1 1Department of Herpetology, Australian Museum, 6 College Street, Sydney, NSW 2000, Australia
2 2Department of Biology, Villanova University, 800 Lancaster Avenue, Villanova, Pennsylvania 19085-1699, USA
3 3Laboratoire de Zoologie appliquée, UR 022/CBGP, Institut de recherche pour le développement, BP A5/98848, Nouméa Cedex, New Caledonia
4 4Faculty of Veterinary Science B01, University of Sydney, NSW 2006, Australia, Department of Herpetology, Australian Museum, 6 College Street, Sydney, NSW 2000, Australia;, Email: firstname.lastname@example.org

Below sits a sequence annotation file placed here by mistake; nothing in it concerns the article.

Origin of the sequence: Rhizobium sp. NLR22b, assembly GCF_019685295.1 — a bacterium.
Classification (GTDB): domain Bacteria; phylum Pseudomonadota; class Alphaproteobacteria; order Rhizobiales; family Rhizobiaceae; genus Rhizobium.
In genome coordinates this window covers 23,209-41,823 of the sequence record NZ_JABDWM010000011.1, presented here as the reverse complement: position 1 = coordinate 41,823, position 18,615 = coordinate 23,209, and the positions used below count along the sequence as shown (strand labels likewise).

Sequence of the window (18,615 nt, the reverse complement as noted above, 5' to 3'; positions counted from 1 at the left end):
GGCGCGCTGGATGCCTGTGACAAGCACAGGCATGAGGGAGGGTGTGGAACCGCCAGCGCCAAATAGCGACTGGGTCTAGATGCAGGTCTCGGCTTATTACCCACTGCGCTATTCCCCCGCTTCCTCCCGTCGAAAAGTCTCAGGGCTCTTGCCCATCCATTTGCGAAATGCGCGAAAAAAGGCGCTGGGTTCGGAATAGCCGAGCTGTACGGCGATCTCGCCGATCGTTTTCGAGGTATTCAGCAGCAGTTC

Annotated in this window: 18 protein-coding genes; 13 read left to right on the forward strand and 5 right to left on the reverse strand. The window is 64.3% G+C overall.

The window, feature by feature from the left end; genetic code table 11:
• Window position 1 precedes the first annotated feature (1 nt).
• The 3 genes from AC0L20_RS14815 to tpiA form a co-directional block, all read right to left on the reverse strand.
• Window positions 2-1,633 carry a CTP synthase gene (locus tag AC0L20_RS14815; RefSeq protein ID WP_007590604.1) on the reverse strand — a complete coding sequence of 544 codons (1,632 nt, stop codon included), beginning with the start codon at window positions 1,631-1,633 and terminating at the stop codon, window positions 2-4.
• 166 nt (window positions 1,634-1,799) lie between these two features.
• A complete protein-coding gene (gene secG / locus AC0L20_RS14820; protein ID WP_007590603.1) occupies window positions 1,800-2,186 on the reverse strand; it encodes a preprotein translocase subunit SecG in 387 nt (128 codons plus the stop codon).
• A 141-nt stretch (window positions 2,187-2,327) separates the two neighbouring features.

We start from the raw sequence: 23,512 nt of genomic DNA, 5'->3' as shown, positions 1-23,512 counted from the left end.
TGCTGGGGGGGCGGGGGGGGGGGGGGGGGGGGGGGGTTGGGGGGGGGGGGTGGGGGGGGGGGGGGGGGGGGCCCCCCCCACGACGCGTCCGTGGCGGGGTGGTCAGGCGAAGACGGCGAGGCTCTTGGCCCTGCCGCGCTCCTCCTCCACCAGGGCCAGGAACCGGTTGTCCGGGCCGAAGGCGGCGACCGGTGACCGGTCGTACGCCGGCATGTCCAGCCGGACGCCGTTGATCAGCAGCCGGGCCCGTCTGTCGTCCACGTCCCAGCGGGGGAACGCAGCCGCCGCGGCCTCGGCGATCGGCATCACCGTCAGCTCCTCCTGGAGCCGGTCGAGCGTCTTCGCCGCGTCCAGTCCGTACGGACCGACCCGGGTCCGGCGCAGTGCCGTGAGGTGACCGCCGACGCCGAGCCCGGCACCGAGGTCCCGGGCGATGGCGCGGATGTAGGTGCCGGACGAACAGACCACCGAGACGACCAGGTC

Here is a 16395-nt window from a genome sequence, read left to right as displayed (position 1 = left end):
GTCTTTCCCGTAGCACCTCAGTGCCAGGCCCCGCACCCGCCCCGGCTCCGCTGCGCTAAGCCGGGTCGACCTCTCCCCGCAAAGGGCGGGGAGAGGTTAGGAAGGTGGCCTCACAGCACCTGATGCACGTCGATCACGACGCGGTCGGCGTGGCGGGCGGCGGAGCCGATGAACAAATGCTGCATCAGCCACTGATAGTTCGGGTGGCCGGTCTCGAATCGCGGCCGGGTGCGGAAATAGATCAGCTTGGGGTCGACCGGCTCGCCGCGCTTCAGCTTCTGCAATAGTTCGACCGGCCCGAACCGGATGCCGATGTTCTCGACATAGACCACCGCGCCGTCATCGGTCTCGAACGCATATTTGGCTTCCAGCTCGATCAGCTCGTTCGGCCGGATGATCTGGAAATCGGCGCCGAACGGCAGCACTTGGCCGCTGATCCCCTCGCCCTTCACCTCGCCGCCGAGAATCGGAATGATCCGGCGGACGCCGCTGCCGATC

Tropidoscincus variabilis is a medium-sized, long-limbed and long-tailed skink from New Caledonia with strong ontogenetic change in coloration, juveniles being very brightly coloured. It is primarily an inhabitant of forested habitats, but also occurs in maquis heathlands. Mature females are similar in size to mature males, but have proportionally longer bodies and shorter heads and limbs, and a less brightly orange venter. Body length (axilla-groin length) increases in positive allometry to snout-vent length (SVL), while limb lengths and head length increase in negative allometry to SVL (except in males, where limb length increases isometrically). Head width and depth increase in positive allometry to head length, while tail length increases in isometry with SVL. Reproduction is seasonal in both sexes, with gonadal cycles peaking in late spring. Females lay 2-4 eggs in summer, and young hatch in late summer. More than one year of growth is required to attain maturity. Diet consists of a wide range of invertebrates, particularly arthropods, and with large numbers of spiders and crickets. Juveniles eat more spiders, bugs and isopods than adults. The long limbs and ontogenetic change in coloration of this species are not explained by its known biology.